Miracle baby Sydney Groves suffers from a rare birth defect of the abdominal wall – Gastroschisis.
Being born without a bowel inside her stomach is not only frightening but can also result in death. However, this little bundle of joy survived against all odds proving science wrong and baffling doctors as she continues to fight against this severe medical condition.
Born with her bowel outside of her body, Sydney defied all odds and cheated death exactly a year ago. Today she is celebrating her first birthday and according to her mom, Fran Groves, now 26, Sydney did have a shaky start from the beginning, but it has seemingly had no ill effects on her now as she is a happy and lively one-year-old.
Suffering from Gastroschisis – it was days before she could go to the toilet, and weeks before the little tot could eat. Even milk from her mom had to be fed through a tube via her nose and into her stomach.
After initially developing outside the umbilical cord, most newborns' intestines move inside their abdomen by 11 weeks' old. But it was not the same with Sydney. It was at her mom's beautician during her 12-week scan at the Princess Alexandra Hospital in Harlow, Essex, where Sydney was diagnosed with this ultra-rare condition and it came as nothing less than a shock.
"It was the last thing we expected. I was with my husband Paul, now 45, and suddenly the consultant noticed something amiss. It was scary to be told at my first scan that something wasn't right", said Fran. "We were told our baby was just one in 3,000 babies who would be born with this condition, and we had so many concerns."
It was then when they decided to transfer Fran's to The Royal London Hospital in Whitechapel that was miles away from their home.
Some newborns that suffer from this condition have their intestine or even bladder exposed, but luckily for Sydney, only her bowels were exposed. Fran had ultrasounds every four weeks to check Sydney's progress and it was at her 16-week scan that she came to know about it.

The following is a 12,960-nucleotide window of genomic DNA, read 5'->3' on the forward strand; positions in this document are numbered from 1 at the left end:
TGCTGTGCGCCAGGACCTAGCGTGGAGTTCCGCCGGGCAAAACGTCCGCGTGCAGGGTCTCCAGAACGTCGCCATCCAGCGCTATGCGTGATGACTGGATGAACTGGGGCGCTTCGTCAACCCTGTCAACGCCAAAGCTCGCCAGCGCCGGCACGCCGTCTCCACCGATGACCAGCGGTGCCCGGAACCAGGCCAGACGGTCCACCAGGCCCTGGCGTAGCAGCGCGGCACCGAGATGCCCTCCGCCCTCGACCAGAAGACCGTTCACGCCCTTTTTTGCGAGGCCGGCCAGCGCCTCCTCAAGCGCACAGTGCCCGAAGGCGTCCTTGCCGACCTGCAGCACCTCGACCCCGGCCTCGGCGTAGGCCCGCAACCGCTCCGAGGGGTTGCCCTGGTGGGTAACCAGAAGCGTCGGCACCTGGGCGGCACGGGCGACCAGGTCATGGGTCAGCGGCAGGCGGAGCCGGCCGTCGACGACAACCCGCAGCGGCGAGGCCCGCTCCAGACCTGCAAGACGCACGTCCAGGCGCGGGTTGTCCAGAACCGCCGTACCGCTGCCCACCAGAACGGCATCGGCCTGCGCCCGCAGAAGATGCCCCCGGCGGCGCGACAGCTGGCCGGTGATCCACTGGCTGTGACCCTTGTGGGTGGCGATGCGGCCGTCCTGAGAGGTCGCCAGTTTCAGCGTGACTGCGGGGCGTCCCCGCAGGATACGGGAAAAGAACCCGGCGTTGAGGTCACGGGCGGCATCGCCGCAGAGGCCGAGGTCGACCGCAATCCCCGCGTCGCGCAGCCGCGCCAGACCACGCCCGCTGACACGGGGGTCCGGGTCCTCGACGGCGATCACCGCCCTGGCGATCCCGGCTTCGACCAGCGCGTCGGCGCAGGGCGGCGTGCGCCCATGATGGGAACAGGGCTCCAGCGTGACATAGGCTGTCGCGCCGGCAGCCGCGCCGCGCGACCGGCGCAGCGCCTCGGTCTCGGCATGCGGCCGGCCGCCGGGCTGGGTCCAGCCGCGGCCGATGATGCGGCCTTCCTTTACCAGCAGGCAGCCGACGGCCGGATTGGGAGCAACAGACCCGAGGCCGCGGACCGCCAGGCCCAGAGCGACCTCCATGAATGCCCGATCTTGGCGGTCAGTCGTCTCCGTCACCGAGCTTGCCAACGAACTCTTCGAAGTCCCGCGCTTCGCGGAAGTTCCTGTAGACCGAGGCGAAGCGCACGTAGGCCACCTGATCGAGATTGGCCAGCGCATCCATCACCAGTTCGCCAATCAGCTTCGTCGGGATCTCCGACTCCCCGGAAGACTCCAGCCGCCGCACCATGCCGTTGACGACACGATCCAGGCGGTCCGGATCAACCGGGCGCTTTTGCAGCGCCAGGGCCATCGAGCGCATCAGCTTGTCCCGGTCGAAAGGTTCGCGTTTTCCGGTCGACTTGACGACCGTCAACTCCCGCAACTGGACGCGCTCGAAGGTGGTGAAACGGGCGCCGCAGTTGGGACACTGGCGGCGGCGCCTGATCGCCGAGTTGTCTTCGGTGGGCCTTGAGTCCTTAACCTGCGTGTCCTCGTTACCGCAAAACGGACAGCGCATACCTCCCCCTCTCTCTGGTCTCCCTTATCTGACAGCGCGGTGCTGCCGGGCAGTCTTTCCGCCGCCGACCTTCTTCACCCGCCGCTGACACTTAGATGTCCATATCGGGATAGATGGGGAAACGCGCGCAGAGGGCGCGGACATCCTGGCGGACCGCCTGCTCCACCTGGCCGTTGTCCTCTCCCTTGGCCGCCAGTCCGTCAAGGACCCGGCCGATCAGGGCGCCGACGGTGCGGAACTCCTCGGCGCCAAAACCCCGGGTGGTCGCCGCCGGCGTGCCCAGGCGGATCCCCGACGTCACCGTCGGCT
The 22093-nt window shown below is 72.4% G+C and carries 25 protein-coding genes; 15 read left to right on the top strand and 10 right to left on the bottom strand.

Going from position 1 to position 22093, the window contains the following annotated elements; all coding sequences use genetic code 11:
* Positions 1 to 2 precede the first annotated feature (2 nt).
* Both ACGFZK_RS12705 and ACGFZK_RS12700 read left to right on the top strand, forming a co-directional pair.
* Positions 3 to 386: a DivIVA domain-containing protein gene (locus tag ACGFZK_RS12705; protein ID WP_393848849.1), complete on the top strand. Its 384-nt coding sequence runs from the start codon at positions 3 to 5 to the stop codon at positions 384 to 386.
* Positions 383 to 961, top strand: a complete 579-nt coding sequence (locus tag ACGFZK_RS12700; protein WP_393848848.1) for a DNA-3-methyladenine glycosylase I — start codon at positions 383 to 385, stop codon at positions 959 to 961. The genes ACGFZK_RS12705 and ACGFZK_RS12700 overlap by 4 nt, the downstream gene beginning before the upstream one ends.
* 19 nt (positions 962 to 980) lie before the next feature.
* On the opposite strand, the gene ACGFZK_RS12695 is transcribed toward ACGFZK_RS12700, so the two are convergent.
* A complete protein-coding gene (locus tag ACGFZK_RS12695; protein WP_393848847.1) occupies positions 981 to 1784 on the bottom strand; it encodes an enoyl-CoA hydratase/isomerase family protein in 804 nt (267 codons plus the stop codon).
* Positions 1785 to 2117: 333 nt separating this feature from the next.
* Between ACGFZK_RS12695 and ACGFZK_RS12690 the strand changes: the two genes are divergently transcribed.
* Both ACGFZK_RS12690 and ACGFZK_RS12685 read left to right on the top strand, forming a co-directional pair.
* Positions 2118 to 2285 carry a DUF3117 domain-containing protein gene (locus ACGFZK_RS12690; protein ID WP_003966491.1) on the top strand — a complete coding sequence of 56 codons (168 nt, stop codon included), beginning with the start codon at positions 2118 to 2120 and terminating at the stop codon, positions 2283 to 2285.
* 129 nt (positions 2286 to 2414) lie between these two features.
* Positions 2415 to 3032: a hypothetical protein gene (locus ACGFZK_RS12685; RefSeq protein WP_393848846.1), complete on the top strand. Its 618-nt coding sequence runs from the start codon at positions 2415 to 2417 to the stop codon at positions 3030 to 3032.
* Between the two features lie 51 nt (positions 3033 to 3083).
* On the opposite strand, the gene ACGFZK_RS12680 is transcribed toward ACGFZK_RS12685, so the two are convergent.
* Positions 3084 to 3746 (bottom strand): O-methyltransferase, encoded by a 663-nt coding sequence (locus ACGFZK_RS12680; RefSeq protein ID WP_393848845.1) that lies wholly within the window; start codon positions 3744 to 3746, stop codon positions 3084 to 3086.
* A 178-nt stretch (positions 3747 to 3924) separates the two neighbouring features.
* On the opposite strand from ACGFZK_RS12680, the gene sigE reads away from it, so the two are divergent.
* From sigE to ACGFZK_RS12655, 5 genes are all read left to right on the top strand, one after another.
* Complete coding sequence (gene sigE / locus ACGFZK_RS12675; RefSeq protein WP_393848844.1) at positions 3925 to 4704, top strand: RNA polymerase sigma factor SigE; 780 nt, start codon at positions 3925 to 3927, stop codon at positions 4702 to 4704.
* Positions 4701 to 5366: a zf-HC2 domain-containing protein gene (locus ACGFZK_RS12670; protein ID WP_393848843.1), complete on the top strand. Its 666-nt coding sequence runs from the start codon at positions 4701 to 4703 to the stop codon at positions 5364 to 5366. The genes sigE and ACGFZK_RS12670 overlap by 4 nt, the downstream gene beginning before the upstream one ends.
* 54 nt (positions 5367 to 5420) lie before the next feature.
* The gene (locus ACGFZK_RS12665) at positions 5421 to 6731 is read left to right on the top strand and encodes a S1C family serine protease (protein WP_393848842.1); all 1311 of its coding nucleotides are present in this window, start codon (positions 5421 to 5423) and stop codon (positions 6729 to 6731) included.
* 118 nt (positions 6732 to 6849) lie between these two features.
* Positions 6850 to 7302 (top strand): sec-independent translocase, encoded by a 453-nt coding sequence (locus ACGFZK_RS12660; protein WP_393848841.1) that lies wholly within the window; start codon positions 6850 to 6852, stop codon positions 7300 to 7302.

They were told that the pregnancy would not progress beyond 37 weeks because it would not be safe for the little one. In late December 2015, Fran was admitted to the hospital for an induced labor, but it took Sydney a whole five days to arrive, following an emergency caesarean.
Sydney weighed about 5lbs 8 oz and was whisked to an incubator in the neonatal intensive care before the proud parents were taken to see her. Fran was surrounded by about 20 doctors, nurses, and support staff when Sydney arrived. She was warned by doctors that Sydney might not scream.
"Doctors warned me she might not scream, but she let out a giant yell. It was the best sound", Fran recalls. She further added, "NICU was ready for her with a team of surgeons, midwives, paediatric doctors, nurses and many other support staff. Sydney was immediately taken to the resuscitation table, where the doctors did all of their initial checks. Her bowel was wrapped tightly to her body, with what looked like a special version of Clingfilm, which would help protect it."
"She was then placed into an incubator and before she was rushed off, we were lucky enough to be able to see her, take our first photos, and touch her. These were all the things we didn't think would be possible, so we were completely and utterly overwhelmed."
A friend of Fran's had a baby who'd suffered from the same condition and she'd seen the pictures, so Fran wasn't shocked to see Sydney when she arrived. She knew what Sydney would look like.
The couple knew once Sydney was born she had to face a huge battle, but what they didn't know was how long it would take her to get better.
Fran and Paul, stayed in The Stevenson House, a special family accommodation courtesy of The Sick Children's Trust. It was just minutes away and it enabled them to visit Sydney constantly.
The Clingfilm that was actually a silo bag was reduced in size over the next few days and gravity pushed Sydney's bowel back into her body. With her bowels back in her body for four days, the surgeons finally stitched her stomach up during a two-hour long operation.
"To look at her now, it's amazing to think what she's been through. She' wonderful", Fran laughed.
"She's a star."